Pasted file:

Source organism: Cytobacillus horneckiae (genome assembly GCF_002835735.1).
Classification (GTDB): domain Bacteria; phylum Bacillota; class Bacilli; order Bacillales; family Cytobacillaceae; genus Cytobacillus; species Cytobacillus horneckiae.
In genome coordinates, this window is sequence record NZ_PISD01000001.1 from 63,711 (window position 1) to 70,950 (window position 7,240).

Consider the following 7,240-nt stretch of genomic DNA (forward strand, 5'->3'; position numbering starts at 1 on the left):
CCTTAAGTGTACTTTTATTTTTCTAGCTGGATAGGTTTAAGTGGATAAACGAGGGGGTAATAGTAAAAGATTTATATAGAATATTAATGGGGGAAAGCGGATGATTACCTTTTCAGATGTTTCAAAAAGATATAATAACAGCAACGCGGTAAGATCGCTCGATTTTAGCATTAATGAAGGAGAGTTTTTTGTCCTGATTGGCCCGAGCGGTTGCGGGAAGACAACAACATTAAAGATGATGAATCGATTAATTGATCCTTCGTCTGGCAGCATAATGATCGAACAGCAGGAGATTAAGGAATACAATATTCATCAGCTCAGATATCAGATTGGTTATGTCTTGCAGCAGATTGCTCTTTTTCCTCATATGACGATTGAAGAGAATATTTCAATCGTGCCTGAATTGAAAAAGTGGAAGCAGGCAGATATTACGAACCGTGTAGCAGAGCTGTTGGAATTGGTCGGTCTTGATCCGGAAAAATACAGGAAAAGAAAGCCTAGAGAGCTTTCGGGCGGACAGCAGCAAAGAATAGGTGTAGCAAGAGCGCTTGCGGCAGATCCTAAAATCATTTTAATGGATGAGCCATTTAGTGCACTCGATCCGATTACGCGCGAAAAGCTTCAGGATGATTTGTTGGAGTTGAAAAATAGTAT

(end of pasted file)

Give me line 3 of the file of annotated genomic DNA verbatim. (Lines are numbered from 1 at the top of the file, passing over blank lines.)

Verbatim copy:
In genome coordinates, this window is sequence record NZ_PISD01000001.1 from 63,711 (window position 1) to 70,950 (window position 7,240).